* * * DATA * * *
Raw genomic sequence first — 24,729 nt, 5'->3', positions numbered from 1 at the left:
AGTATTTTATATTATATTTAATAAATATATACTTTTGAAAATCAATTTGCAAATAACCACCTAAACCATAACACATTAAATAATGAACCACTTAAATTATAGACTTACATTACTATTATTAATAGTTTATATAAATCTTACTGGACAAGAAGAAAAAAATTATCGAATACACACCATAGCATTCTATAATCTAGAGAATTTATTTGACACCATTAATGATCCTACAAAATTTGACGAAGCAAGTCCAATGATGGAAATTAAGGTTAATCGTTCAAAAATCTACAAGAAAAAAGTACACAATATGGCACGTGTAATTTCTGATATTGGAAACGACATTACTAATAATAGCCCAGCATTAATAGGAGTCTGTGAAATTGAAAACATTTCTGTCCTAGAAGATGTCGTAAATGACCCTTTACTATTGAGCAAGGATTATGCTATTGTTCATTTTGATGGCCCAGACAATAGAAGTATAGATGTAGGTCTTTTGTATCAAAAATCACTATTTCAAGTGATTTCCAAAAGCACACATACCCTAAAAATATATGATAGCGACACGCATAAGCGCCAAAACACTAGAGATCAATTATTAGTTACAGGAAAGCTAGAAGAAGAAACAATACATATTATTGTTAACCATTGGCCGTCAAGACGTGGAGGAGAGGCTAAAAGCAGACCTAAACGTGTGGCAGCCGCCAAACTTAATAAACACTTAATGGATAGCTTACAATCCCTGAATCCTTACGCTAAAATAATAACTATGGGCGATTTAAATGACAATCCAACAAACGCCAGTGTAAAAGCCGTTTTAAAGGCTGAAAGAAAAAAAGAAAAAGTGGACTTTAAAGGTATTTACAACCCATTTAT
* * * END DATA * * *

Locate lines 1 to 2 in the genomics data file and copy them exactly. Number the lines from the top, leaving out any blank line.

Raw genomic sequence first — 24,729 nt, 5'->3', positions numbered from 1 at the left:
AGTATTTTATATTATATTTAATAAATATATACTTTTGAAAATCAATTTGCAAATAACCACCTAAACCATAACACATTAAATAATGAACCACTTAAATTATAGACTTACATTACTATTATTAATAGTTTATATAAATCTTACTGGACAAGAAGAAAAAAATTATCGAATACACACCATAGCATTCTATAATCTAGAGAATTTATTTGACACCATTAATGATCCTACAAAATTTGACGAAGCAAGTCCAATGATGGAAATTAAGGTTAATCGTTCAAAAATCTACAAGAAAAAAGTACACAATATGGCACGTGTAATTTCTGATATTGGAAACGACATTACTAATAATAGCCCAGCATTAATAGGAGTCTGTGAAATTGAAAACATTTCTGTCCTAGAAGATGTCGTAAATGACCCTTTACTATTGAGCAAGGATTATGCTATTGTTCATTTTGATGGCCCAGACAATAGAAGTATAGATGTAGGTCTTTTGTATCAAAAATCACTATTTCAAGTGATTTCCAAAAGCACACATACCCTAAAAATATATGATAGCGACACGCATAAGCGCCAAAACACTAGAGATCAATTATTAGTTACAGGAAAGCTAGAAGAAGAAACAATACATATTATTGTTAACCATTGGCCGTCAAGACGTGGAGGAGAGGCTAAAAGCAGACCTAAACGTGTGGCAGCCGCCAAACTTAATAAACACTTAATGGATAGCTTACAATCCCTGAATCCTTACGCTAAAATAATAACTATGGGCGATTTAAATGACAATCCAACAAACGCCAGTGTAAAAGCCGTTTTAAAGGCTGAAAGAAAAAAAGAAAAAGTGGACTTTAAAGGTATTTACAACCCATTTAT